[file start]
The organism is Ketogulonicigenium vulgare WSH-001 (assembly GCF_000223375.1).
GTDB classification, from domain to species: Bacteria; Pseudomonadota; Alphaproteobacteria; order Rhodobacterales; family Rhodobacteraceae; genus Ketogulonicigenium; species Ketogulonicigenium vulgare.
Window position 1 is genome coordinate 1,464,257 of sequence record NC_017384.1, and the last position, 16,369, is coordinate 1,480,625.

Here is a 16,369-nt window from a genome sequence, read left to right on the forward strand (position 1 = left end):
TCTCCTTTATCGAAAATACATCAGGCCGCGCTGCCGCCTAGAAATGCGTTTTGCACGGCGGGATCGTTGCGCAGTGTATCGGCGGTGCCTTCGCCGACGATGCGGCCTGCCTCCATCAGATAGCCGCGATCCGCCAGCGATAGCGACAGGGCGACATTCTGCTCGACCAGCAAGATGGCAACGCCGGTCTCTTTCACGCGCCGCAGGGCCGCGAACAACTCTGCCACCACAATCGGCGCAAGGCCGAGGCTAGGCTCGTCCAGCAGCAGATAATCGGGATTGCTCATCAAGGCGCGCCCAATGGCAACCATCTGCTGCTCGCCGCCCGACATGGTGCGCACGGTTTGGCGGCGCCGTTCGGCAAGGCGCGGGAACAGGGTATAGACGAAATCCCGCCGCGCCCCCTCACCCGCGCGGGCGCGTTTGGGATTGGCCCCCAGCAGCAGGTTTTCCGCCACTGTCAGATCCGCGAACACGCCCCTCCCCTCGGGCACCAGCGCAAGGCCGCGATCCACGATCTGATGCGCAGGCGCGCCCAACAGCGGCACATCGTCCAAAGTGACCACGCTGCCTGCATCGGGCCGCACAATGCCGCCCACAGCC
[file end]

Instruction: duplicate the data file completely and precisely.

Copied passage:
The organism is Ketogulonicigenium vulgare WSH-001 (assembly GCF_000223375.1).
GTDB classification, from domain to species: Bacteria; Pseudomonadota; Alphaproteobacteria; order Rhodobacterales; family Rhodobacteraceae; genus Ketogulonicigenium; species Ketogulonicigenium vulgare.
Window position 1 is genome coordinate 1,464,257 of sequence record NC_017384.1, and the last position, 16,369, is coordinate 1,480,625.

Here is a 16,369-nt window from a genome sequence, read left to right on the forward strand (position 1 = left end):
TCTCCTTTATCGAAAATACATCAGGCCGCGCTGCCGCCTAGAAATGCGTTTTGCACGGCGGGATCGTTGCGCAGTGTATCGGCGGTGCCTTCGCCGACGATGCGGCCTGCCTCCATCAGATAGCCGCGATCCGCCAGCGATAGCGACAGGGCGACATTCTGCTCGACCAGCAAGATGGCAACGCCGGTCTCTTTCACGCGCCGCAGGGCCGCGAACAACTCTGCCACCACAATCGGCGCAAGGCCGAGGCTAGGCTCGTCCAGCAGCAGATAATCGGGATTGCTCATCAAGGCGCGCCCAATGGCAACCATCTGCTGCTCGCCGCCCGACATGGTGCGCACGGTTTGGCGGCGCCGTTCGGCAAGGCGCGGGAACAGGGTATAGACGAAATCCCGCCGCGCCCCCTCACCCGCGCGGGCGCGTTTGGGATTGGCCCCCAGCAGCAGGTTTTCCGCCACTGTCAGATCCGCGAACACGCCCCTCCCCTCGGGCACCAGCGCAAGGCCGCGATCCACGATCTGATGCGCAGGCGCGCCCAACAGCGGCACATCGTCCAAAGTGACCACGCTGCCTGCATCGGGCCGCACAATGCCGCCCACAGCC